What constitues a "Mid-level Provider"

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VFlutter

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The term mid-level provider or practitioner has been frequently used, somewhat loosely, on the forum over the past few days and I think it would be good to have a discussion as to what makes a mid level provider.

Currently the DEA only recognizes two groups as mid level providers, NP and PA.

Is the title something granted based on the position you are in or does it suggest a higher status and authority?

For example, is anyone who functions in a position in-between that of a Physician and lower professional a mid-level provider or are there some criteria that must be met?


Here are some criteria that I think are required for a group to be considered mid-level providers:

  1. Graduate level education
  2. Prescriptive authority
  3. Ability to assess, diagnose, and treat
  4. Ability to bill for services
  5. Ability to perform advanced procedures? This is questionable


So where do we set the bar or what are the minimum requirements?


Lets not turn this into a debate comparing professions.
 

ExpatMedic0

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Certified athletic trainer?
 

Veneficus

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"mid level" sounds better than "band-aid."

Basically a provider requiring an advanced degree, like physical therapy, PA, NP, etc, that is not a physician but desperately wants to call themselves one.
 

EpiEMS

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The term mid-level provider or practitioner has been frequently used, somewhat loosely, on the forum over the past few days and I think it would be good to have a discussion as to what makes a mid level provider.

This is a fascinating question -- I'm gonna review some literature to try and formulate more intelligent opinion.

Quickly, though, it's an efficient solution, in many cases, to a problem of physician supply (including the willingness of physicians to practice in certain areas, fields, etc.)
 

Bullets

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"mid level" sounds better than "band-aid."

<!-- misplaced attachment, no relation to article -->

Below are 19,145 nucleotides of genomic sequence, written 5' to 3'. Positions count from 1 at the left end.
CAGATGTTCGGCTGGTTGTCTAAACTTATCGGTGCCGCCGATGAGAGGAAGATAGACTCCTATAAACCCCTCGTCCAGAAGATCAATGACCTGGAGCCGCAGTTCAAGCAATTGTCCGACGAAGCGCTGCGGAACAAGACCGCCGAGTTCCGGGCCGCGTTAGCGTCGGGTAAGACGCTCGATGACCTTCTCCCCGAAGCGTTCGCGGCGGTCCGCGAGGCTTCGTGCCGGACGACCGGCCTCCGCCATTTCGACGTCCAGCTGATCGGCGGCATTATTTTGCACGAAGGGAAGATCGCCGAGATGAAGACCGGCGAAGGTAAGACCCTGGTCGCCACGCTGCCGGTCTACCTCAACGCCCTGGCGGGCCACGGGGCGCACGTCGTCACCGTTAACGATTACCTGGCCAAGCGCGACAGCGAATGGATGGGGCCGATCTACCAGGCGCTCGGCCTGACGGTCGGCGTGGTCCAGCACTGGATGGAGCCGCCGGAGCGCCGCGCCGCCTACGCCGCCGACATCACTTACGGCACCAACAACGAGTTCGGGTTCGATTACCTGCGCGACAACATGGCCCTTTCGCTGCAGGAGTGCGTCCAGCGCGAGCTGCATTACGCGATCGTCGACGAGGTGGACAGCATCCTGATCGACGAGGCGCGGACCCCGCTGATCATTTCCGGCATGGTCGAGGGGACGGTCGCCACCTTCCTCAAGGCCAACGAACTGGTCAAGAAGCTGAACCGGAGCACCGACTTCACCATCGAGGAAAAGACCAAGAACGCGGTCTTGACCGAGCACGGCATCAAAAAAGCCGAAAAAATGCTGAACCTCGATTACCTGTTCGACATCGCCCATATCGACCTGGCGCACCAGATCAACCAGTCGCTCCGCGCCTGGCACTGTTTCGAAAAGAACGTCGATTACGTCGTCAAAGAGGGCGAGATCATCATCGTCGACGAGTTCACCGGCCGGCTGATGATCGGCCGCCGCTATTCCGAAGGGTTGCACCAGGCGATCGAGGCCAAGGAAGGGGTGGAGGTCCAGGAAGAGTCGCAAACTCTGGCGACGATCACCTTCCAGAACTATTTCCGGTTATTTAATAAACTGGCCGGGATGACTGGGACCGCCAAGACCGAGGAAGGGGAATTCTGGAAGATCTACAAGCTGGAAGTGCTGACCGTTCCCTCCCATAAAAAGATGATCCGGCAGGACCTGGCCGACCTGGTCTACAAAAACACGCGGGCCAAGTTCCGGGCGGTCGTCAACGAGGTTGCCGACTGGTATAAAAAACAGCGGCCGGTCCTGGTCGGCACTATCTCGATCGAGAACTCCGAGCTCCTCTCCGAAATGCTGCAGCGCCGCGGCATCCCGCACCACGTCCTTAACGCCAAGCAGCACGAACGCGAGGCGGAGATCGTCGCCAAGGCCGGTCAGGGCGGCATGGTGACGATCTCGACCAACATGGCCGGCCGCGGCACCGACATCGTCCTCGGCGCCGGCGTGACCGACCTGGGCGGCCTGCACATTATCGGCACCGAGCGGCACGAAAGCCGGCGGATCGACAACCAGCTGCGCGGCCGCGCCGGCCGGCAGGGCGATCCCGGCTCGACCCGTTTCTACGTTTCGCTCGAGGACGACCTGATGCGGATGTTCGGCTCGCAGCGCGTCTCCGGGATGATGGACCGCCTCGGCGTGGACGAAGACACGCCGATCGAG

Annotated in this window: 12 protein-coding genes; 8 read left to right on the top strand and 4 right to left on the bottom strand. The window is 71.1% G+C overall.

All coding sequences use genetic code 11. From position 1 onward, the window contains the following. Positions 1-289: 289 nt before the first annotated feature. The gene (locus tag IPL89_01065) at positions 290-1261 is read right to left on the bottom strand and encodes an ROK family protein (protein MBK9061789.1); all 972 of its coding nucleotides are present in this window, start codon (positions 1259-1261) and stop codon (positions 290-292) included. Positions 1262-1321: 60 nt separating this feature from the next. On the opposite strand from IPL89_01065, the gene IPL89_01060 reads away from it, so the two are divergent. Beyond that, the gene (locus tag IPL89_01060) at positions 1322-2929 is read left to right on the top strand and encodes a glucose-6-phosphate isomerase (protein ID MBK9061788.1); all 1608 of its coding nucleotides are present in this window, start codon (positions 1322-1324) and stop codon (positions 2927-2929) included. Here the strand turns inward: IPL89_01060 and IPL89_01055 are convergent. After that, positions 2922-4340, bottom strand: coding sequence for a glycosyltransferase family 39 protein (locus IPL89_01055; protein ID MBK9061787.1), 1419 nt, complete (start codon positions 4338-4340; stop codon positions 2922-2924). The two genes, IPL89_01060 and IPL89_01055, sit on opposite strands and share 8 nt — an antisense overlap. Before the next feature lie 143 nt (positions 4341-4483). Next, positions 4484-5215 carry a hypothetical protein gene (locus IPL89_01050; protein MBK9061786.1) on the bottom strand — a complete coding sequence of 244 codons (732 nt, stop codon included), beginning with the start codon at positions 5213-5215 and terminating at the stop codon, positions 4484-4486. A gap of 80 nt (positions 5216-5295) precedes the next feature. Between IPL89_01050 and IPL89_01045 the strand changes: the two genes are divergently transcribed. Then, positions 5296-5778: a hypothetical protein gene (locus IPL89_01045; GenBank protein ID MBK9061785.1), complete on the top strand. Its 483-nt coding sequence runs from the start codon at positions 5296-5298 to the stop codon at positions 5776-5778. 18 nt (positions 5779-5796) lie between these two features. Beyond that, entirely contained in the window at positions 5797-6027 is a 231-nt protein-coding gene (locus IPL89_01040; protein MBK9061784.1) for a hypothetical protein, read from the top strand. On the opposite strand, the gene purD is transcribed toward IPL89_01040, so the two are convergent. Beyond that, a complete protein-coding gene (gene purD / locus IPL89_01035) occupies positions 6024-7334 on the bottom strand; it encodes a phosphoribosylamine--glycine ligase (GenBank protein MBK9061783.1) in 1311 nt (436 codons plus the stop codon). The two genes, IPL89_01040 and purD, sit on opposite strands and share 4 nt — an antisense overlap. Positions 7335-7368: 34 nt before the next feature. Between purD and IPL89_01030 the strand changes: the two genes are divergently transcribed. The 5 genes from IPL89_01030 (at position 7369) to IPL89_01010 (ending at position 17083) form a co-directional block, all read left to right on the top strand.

Basically a provider requiring an advanced degree, like physical therapy, PA, NP, etc, that is not a physician but desperately wants to call themselves one.

What about those that have no desire to be an MD? Around these parts we are seeing more PAs and students who openly state they have no desire to attend the full medical school. My girlfriend is in PA school and she feels it is a better deal then being an MD. The ER is run by PAs at night with a MD on call, and there are usually just 2 MDs during the day with 5-6 PAs. They do 99% of the work, they run the trauma team, and they get paid a very similar amount of money. Since they work under the doctor, he carries all the malpractice insurance and they carry very little. "Mid level" seems to be the endgame for more students then ever before
 

abckidsmom

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What about those that have no desire to be an MD? Around these parts we are seeing more PAs and students who openly state they have no desire to attend the full medical school. My girlfriend is in PA school and she feels it is a better deal then being an MD. The ER is run by PAs at night with a MD on call, and there are usually just 2 MDs during the day with 5-6 PAs. They do 99% of the work, they run the trauma team, and they get paid a very similar amount of money. Since they work under the doctor, he carries all the malpractice insurance and they carry very little. "Mid level" seems to be the endgame for more students then ever before

Yeah, the ability to function as a physician without all that pesky medical school and buck-stops-here liability is nice.

I like the idea of mid-level providers but I think the idea was never meant to fully staff an ER, or a hospital, with PAs or NPs as things have progressed.
 

Veneficus